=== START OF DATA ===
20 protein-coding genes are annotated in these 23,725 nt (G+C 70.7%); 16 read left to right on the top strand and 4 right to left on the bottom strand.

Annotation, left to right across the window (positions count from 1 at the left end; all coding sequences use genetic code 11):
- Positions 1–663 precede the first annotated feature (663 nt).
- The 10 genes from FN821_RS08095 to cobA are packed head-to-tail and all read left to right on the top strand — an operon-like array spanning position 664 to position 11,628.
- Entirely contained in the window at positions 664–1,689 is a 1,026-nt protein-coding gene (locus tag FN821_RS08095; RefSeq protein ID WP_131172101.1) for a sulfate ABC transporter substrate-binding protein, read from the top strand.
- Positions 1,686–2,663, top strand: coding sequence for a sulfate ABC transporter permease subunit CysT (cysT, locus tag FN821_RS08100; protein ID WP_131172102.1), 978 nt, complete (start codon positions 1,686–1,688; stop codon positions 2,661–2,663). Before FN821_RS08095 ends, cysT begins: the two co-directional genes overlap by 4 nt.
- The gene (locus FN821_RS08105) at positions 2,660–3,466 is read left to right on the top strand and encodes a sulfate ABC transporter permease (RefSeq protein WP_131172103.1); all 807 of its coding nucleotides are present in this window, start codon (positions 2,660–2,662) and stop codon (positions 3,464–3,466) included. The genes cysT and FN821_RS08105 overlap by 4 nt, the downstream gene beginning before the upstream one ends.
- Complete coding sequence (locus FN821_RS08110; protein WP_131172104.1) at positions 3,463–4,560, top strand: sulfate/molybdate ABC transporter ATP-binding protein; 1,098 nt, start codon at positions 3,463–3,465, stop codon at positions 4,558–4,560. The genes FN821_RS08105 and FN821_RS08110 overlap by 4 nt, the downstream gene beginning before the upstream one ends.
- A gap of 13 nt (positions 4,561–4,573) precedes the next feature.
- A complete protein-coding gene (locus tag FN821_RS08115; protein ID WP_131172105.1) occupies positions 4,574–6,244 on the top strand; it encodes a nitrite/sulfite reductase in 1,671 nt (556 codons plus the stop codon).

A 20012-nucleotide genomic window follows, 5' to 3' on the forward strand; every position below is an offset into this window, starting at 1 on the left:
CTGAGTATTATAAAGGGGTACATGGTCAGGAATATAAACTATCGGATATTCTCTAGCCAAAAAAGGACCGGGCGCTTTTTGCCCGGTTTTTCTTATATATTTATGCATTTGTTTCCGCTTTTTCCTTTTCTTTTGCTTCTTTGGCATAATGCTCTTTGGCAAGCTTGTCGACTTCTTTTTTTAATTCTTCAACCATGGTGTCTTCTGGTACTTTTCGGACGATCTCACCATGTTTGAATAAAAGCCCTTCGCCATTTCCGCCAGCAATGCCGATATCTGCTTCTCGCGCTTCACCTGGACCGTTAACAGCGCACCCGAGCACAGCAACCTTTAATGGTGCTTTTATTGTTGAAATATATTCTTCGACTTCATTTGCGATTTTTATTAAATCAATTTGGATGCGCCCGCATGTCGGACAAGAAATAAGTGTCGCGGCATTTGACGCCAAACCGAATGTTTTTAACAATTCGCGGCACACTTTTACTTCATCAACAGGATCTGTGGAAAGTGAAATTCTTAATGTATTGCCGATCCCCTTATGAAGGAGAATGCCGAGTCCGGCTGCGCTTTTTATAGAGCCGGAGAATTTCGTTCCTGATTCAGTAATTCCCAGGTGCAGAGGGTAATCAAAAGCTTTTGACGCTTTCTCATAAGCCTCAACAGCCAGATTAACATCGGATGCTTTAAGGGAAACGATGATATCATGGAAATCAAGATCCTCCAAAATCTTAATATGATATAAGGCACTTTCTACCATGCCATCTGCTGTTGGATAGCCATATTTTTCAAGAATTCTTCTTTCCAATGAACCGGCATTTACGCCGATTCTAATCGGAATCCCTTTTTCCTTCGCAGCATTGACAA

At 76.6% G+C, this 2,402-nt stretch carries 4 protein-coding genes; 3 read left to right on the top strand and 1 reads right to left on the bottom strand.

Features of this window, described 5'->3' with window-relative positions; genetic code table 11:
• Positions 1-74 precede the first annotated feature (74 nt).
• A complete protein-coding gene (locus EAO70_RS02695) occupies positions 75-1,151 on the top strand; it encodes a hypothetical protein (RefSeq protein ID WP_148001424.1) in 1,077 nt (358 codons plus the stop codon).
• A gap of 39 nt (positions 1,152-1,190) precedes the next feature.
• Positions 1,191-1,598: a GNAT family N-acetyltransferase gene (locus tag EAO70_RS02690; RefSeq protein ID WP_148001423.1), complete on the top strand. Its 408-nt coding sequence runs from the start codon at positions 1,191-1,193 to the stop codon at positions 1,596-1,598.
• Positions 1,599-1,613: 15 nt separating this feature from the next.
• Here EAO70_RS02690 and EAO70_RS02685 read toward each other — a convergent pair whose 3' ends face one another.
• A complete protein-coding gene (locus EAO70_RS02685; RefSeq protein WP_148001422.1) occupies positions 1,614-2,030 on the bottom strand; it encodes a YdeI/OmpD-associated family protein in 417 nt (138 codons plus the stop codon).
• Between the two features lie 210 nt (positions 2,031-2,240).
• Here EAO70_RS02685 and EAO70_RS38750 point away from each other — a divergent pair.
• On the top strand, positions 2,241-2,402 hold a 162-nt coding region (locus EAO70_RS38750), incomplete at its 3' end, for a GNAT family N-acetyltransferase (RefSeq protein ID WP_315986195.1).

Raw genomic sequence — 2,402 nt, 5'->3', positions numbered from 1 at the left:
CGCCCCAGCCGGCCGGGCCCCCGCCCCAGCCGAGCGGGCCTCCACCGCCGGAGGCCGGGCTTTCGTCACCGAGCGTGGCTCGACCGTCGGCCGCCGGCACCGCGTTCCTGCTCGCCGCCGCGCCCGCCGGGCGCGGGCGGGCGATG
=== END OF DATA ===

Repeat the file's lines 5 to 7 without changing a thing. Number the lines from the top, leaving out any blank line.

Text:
- Entirely contained in the window at positions 664–1,689 is a 1,026-nt protein-coding gene (locus tag FN821_RS08095; RefSeq protein ID WP_131172101.1) for a sulfate ABC transporter substrate-binding protein, read from the top strand.
- Positions 1,686–2,663, top strand: coding sequence for a sulfate ABC transporter permease subunit CysT (cysT, locus tag FN821_RS08100; protein ID WP_131172102.1), 978 nt, complete (start codon positions 1,686–1,688; stop codon positions 2,661–2,663). Before FN821_RS08095 ends, cysT begins: the two co-directional genes overlap by 4 nt.
- The gene (locus FN821_RS08105) at positions 2,660–3,466 is read left to right on the top strand and encodes a sulfate ABC transporter permease (RefSeq protein WP_131172103.1); all 807 of its coding nucleotides are present in this window, start codon (positions 2,660–2,662) and stop codon (positions 3,464–3,466) included. The genes cysT and FN821_RS08105 overlap by 4 nt, the downstream gene beginning before the upstream one ends.